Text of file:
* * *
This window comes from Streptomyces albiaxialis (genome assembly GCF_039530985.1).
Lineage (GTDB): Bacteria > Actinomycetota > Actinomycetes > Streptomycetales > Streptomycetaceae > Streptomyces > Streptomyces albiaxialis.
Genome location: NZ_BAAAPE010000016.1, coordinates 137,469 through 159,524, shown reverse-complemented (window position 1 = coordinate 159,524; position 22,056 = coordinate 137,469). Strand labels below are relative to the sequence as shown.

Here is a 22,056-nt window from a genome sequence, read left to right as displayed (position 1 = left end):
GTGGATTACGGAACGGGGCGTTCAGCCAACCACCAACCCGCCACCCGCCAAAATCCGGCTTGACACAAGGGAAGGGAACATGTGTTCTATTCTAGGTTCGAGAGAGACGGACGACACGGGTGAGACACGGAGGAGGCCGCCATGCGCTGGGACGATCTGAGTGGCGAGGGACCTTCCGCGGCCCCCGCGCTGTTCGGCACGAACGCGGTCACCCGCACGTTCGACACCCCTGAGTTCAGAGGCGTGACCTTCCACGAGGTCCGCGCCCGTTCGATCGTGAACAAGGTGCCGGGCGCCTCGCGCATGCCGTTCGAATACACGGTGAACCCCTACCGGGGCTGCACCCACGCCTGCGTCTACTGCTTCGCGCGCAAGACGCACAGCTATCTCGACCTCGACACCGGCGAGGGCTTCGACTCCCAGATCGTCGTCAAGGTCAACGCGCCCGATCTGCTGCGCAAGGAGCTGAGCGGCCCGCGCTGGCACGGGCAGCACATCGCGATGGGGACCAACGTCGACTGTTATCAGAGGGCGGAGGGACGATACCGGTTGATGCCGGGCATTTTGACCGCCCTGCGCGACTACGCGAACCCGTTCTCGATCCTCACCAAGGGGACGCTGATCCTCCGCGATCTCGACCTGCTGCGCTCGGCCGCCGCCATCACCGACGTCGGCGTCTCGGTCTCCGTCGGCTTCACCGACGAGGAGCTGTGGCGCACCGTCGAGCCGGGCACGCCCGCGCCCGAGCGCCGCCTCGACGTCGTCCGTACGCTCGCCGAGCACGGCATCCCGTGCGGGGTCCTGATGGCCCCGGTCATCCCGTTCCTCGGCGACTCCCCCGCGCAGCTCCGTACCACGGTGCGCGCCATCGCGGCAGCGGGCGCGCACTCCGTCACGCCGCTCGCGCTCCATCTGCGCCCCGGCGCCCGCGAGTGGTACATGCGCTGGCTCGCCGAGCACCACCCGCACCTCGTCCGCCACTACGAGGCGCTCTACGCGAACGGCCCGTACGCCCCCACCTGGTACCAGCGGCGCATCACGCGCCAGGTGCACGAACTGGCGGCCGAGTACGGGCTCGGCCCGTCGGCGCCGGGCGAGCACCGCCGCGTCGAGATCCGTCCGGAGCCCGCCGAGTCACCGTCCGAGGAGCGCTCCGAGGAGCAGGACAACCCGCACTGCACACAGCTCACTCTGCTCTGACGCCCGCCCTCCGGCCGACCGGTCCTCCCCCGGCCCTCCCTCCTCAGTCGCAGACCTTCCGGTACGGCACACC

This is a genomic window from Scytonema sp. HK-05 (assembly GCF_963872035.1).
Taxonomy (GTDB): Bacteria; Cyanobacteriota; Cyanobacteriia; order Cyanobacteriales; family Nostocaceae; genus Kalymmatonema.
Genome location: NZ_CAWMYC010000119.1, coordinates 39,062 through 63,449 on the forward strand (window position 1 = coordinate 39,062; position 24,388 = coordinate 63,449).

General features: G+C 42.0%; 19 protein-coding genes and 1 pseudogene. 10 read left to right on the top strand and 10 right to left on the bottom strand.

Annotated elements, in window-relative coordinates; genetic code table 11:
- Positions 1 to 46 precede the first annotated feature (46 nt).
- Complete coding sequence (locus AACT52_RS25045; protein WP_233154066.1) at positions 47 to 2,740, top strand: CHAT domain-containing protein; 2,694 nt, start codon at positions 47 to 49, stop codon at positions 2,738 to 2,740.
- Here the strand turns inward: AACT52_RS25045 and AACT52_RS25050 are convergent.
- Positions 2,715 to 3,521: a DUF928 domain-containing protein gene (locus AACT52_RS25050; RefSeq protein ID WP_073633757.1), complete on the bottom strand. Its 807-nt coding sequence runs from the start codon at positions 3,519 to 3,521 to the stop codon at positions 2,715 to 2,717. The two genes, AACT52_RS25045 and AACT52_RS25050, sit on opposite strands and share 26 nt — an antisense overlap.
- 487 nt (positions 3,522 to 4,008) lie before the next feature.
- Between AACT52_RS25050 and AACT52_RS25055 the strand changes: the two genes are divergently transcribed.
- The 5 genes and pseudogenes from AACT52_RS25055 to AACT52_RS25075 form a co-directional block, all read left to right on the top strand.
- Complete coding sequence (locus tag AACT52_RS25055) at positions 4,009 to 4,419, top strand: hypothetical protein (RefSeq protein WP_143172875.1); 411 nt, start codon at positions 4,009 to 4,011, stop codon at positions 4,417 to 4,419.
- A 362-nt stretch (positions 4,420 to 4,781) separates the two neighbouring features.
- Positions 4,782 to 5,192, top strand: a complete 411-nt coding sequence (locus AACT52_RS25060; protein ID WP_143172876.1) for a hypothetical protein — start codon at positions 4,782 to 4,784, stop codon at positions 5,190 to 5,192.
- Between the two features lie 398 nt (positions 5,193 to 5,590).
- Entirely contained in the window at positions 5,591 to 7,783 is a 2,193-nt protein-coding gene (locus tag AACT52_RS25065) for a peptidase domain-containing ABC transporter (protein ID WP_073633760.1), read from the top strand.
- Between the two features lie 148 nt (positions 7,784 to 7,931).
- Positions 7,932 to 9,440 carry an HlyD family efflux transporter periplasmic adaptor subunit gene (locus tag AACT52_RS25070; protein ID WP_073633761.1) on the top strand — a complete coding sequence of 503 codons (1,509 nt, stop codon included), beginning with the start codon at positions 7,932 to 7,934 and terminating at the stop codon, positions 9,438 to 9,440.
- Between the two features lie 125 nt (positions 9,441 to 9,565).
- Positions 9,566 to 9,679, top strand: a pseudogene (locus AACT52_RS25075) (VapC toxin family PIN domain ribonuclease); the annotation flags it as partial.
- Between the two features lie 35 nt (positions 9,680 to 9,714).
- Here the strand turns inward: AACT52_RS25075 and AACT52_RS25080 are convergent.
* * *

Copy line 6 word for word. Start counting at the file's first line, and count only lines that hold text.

This is a genomic window from Scytonema sp. HK-05 (assembly GCF_963872035.1).